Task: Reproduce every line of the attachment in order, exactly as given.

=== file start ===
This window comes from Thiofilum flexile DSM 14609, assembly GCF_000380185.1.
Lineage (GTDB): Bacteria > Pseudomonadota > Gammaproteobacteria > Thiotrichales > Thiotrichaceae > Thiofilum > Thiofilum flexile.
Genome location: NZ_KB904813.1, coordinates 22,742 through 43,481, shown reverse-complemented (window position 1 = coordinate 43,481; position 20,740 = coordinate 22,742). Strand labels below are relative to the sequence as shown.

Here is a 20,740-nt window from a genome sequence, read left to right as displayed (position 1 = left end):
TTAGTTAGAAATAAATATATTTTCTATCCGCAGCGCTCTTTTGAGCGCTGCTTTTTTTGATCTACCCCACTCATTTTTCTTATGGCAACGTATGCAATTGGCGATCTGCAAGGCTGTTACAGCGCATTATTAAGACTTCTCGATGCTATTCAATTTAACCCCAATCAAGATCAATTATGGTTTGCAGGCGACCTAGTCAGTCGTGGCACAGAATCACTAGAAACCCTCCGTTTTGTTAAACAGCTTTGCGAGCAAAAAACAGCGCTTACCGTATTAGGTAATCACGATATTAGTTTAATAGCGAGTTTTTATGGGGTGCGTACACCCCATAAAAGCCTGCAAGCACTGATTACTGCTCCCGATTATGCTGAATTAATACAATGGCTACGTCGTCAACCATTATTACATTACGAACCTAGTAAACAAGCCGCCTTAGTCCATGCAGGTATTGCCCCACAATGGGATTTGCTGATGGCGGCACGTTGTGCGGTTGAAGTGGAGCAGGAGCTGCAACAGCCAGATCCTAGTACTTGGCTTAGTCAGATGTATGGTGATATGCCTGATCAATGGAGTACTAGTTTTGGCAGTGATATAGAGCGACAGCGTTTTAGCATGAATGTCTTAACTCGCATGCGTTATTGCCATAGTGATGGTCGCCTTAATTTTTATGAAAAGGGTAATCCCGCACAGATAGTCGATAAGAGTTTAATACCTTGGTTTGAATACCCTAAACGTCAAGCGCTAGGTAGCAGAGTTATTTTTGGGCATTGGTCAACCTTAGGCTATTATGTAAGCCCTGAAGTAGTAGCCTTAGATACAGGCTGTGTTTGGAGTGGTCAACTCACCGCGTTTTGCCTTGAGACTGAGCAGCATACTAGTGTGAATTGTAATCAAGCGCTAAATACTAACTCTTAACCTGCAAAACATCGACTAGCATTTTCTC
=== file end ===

This window comes from Thiofilum flexile DSM 14609, assembly GCF_000380185.1.
Lineage (GTDB): Bacteria > Pseudomonadota > Gammaproteobacteria > Thiotrichales > Thiotrichaceae > Thiofilum > Thiofilum flexile.
Genome location: NZ_KB904813.1, coordinates 22,742 through 43,481, shown reverse-complemented (window position 1 = coordinate 43,481; position 20,740 = coordinate 22,742). Strand labels below are relative to the sequence as shown.

Here is a 20,740-nt window from a genome sequence, read left to right as displayed (position 1 = left end):
TTAGTTAGAAATAAATATATTTTCTATCCGCAGCGCTCTTTTGAGCGCTGCTTTTTTTGATCTACCCCACTCATTTTTCTTATGGCAACGTATGCAATTGGCGATCTGCAAGGCTGTTACAGCGCATTATTAAGACTTCTCGATGCTATTCAATTTAACCCCAATCAAGATCAATTATGGTTTGCAGGCGACCTAGTCAGTCGTGGCACAGAATCACTAGAAACCCTCCGTTTTGTTAAACAGCTTTGCGAGCAAAAAACAGCGCTTACCGTATTAGGTAATCACGATATTAGTTTAATAGCGAGTTTTTATGGGGTGCGTACACCCCATAAAAGCCTGCAAGCACTGATTACTGCTCCCGATTATGCTGAATTAATACAATGGCTACGTCGTCAACCATTATTACATTACGAACCTAGTAAACAAGCCGCCTTAGTCCATGCAGGTATTGCCCCACAATGGGATTTGCTGATGGCGGCACGTTGTGCGGTTGAAGTGGAGCAGGAGCTGCAACAGCCAGATCCTAGTACTTGGCTTAGTCAGATGTATGGTGATATGCCTGATCAATGGAGTACTAGTTTTGGCAGTGATATAGAGCGACAGCGTTTTAGCATGAATGTCTTAACTCGCATGCGTTATTGCCATAGTGATGGTCGCCTTAATTTTTATGAAAAGGGTAATCCCGCACAGATAGTCGATAAGAGTTTAATACCTTGGTTTGAATACCCTAAACGTCAAGCGCTAGGTAGCAGAGTTATTTTTGGGCATTGGTCAACCTTAGGCTATTATGTAAGCCCTGAAGTAGTAGCCTTAGATACAGGCTGTGTTTGGAGTGGTCAACTCACCGCGTTTTGCCTTGAGACTGAGCAGCATACTAGTGTGAATTGTAATCAAGCGCTAAATACTAACTCTTAACCTGCAAAACATCGACTAGCATTTTCTC